Brexit resignation, Why British PM David Cameron had to go

Brexit resignation: Why British PM David Cameron had to go

Original article from The Conversation by Victoria Honeyman, lecturer in British politics at University of Leeds David Cameron has resigned as British Prime Minister, shortly after it was announced that his country had voted to leave the European Union. Emerging from Downing Street at around 8.30 AM, Cameron said that he would stay on for the time being but […]

How Brexit triggered a global market meltdown

How Brexit triggered a global market meltdown

Original article from The Conversation by Andre Spicer, professor of organisational behaviour at Cass Business School, City University London Despite reassurances that we should not listen to the experts, the financial markets have gone and behaved almost exactly as the experts predicted. Following the news that the UK will be leaving the EU, the pound has dropped to a […]

How sexually transmitted diseases might have driven the evolution of monogamy

How sexually transmitted diseases might have driven the evolution of monogamy

Original article from The Conversation by Rob Knell, senior lecturer at Queen Mary University of London Exactly why so many humans choose monogamous pair bonds over juggling multiple partners has long been a mystery to scientists. After all, having several partners at the same time should lead to more offspring—an outcome you would think evolution would favour. Now a […]

These sex-starved creatures scavenge new genes from other pondlife

These sex-starved creatures scavenge new genes from other pondlife

Original article from The Conversation by Jenny Graves, Distinguished Professor of Genetics at La Trobe University Sexual reproduction is thought to be essential for mixing up genes and holding your own in the race for survival. A major embarrassment to this theory is microscopic animals called rotifers, one class of which has reproduced without sex for millions of years. Theory […]

Want a healthier heart, A daily dose of vitamin D should do the trick

Want a healthier heart? A daily dose of vitamin D should do the trick

Original article from The Conversation by Klaus Witte, senior lecturer in cardiology at University of Leeds The old saying goes, an apple a day keeps the doctor away. But a daily dose of vitamin D is really where it is at when it comes to heart health. For the first time, new research shows that a daily dose of […]

Twisted light could dramatically boost Internet speeds

Twisted light could dramatically boost Internet speeds

Original article from The Conversation by Min Gu, associate deputy Vice-Chancellor for Research Innovation and Entrepreneurship at RMIT University; Haoran Ren, PhD candidate at Swinburne University of Technology; and Qiming Zhang, senior research fellow at RMIT University Fibre optics allow for the communication of data at the speed of light. But the amount of data that can be sent along […]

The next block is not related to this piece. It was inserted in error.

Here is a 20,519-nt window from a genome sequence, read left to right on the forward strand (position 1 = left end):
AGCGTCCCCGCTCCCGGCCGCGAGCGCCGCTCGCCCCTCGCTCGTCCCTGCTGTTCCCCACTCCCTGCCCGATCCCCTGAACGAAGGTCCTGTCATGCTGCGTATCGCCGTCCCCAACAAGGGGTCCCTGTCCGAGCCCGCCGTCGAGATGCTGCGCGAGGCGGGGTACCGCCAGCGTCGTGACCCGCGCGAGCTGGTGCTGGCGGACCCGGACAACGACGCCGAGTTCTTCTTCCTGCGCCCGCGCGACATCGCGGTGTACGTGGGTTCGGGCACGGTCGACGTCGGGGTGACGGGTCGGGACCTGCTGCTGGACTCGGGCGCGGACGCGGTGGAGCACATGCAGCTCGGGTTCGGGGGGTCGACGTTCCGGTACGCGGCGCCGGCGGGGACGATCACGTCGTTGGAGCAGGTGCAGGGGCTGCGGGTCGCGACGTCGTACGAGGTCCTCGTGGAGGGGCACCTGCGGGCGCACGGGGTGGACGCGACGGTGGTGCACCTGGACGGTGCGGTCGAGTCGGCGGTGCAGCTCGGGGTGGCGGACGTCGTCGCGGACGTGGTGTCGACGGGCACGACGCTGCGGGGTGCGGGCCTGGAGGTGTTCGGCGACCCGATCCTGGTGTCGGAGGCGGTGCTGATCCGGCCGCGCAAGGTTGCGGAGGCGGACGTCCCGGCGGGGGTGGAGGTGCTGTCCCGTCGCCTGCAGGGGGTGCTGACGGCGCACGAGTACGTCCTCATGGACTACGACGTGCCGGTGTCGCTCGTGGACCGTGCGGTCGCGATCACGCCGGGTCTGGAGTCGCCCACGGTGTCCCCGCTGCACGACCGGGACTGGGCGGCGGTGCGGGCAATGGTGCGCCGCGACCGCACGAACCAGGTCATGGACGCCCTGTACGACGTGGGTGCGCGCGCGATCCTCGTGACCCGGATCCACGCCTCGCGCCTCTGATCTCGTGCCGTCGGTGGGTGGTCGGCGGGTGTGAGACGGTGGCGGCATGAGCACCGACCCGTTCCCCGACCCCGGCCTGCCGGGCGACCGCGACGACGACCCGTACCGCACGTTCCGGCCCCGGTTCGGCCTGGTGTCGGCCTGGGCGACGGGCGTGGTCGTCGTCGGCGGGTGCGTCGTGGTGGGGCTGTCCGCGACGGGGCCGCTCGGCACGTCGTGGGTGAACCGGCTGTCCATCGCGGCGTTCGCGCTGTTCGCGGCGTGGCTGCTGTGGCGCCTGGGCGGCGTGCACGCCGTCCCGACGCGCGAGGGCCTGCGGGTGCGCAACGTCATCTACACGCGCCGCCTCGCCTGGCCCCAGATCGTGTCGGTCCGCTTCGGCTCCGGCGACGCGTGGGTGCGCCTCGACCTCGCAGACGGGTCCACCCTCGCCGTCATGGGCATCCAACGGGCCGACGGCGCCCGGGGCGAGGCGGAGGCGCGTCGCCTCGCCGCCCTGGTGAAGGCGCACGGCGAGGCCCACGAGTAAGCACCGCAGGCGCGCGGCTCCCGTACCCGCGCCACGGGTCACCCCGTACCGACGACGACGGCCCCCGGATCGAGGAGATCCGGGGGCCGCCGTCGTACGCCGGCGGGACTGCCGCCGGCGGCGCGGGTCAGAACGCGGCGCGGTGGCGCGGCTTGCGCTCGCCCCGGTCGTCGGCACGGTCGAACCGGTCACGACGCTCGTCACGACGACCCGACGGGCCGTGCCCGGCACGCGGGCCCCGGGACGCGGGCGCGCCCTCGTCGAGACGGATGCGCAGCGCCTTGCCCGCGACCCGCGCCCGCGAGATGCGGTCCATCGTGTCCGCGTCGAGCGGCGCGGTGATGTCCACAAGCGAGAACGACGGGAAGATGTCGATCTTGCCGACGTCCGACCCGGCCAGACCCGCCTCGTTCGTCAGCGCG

When it comes to mental health, like attracts like

When it comes to mental health, like attracts like

Original article from The Conversation by Steve Ellen, adjunct associate professor of psychiatry at Monash University Is it true that like attracts like? When it comes to mental health, it seems the answer is yes. A study published in JAMA Psychiatry sheds light on the influence of psychiatric disorders on relationships and mating. The study from the famous […]

Who is to blame when artificial intelligence systems go wrong

Who is to blame when artificial intelligence systems go wrong?

Original article from The Conversation by Gary Lea, visiting researcher in artificial intelligence regulation at Australian National University There has been much discussion of late of the ethics of artificial intelligence or AI, especially regarding robot weapons development and a related but more general discussion about AI as an existential threat to humanity. If Skynet of the Terminator movies […]

Google’s Go victory shows AI thinking can be unpredictable, and that’s a concern

Google’s Go victory shows AI thinking can be unpredictable, and that’s a concern

Original article from The Conversation by Jonathan Taposn, Director of the MARCS Institute for Brain, Behaviour, & Development at Western Sydney University  Humans have been taking a beating from computers lately. The 4-1 defeat of Go grandmaster Lee Se-Dol by Google’s AlphaGo artificial intelligence (AI) is only the latest in a string of pursuits in which technology has […]

Why Asian Americans don’t vote Republican

Why Asian Americans don’t vote Republican?

Original article from The Conversation by Cecilia Hyunjung Mo, assistant professor of political science at Vanderblit University During the recent No Labels-hosted Problem Solver Convention in New Hampshire, things got a little uncomfortable. When Joseph Choe, an Asian-American college student, stood up to ask a question about South Korea, Donald Trump cut him off and wondered aloud: “Are […]